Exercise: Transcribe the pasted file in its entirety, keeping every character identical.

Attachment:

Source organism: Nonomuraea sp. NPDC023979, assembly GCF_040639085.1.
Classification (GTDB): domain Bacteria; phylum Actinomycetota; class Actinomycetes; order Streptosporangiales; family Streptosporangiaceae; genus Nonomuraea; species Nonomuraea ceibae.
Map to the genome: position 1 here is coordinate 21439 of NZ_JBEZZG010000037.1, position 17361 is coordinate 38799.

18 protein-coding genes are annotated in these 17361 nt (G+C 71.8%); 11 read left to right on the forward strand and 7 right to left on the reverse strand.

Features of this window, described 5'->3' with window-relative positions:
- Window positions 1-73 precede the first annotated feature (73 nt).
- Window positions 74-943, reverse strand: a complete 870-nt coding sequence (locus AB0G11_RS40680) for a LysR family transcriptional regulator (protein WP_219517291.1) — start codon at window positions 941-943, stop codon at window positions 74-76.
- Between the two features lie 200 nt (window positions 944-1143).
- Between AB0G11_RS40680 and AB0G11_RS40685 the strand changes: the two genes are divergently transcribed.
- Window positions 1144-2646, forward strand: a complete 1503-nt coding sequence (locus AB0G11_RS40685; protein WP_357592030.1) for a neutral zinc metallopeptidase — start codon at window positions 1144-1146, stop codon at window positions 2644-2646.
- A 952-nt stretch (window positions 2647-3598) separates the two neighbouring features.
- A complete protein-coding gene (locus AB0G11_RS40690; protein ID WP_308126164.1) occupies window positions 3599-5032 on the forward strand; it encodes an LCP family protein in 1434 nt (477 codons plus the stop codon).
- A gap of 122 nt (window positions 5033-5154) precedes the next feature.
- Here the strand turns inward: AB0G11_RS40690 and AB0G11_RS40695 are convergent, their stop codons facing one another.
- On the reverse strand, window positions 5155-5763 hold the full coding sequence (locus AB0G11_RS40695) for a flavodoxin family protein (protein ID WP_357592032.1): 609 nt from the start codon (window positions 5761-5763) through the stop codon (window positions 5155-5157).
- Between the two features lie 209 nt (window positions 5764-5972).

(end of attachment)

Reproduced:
Source organism: Nonomuraea sp. NPDC023979, assembly GCF_040639085.1.
Classification (GTDB): domain Bacteria; phylum Actinomycetota; class Actinomycetes; order Streptosporangiales; family Streptosporangiaceae; genus Nonomuraea; species Nonomuraea ceibae.
Map to the genome: position 1 here is coordinate 21439 of NZ_JBEZZG010000037.1, position 17361 is coordinate 38799.

18 protein-coding genes are annotated in these 17361 nt (G+C 71.8%); 11 read left to right on the forward strand and 7 right to left on the reverse strand.

Features of this window, described 5'->3' with window-relative positions:
- Window positions 1-73 precede the first annotated feature (73 nt).
- Window positions 74-943, reverse strand: a complete 870-nt coding sequence (locus AB0G11_RS40680) for a LysR family transcriptional regulator (protein WP_219517291.1) — start codon at window positions 941-943, stop codon at window positions 74-76.
- Between the two features lie 200 nt (window positions 944-1143).
- Between AB0G11_RS40680 and AB0G11_RS40685 the strand changes: the two genes are divergently transcribed.
- Window positions 1144-2646, forward strand: a complete 1503-nt coding sequence (locus AB0G11_RS40685; protein WP_357592030.1) for a neutral zinc metallopeptidase — start codon at window positions 1144-1146, stop codon at window positions 2644-2646.
- A 952-nt stretch (window positions 2647-3598) separates the two neighbouring features.
- A complete protein-coding gene (locus AB0G11_RS40690; protein ID WP_308126164.1) occupies window positions 3599-5032 on the forward strand; it encodes an LCP family protein in 1434 nt (477 codons plus the stop codon).
- A gap of 122 nt (window positions 5033-5154) precedes the next feature.
- Here the strand turns inward: AB0G11_RS40690 and AB0G11_RS40695 are convergent, their stop codons facing one another.
- On the reverse strand, window positions 5155-5763 hold the full coding sequence (locus AB0G11_RS40695) for a flavodoxin family protein (protein ID WP_357592032.1): 609 nt from the start codon (window positions 5761-5763) through the stop codon (window positions 5155-5157).
- Between the two features lie 209 nt (window positions 5764-5972).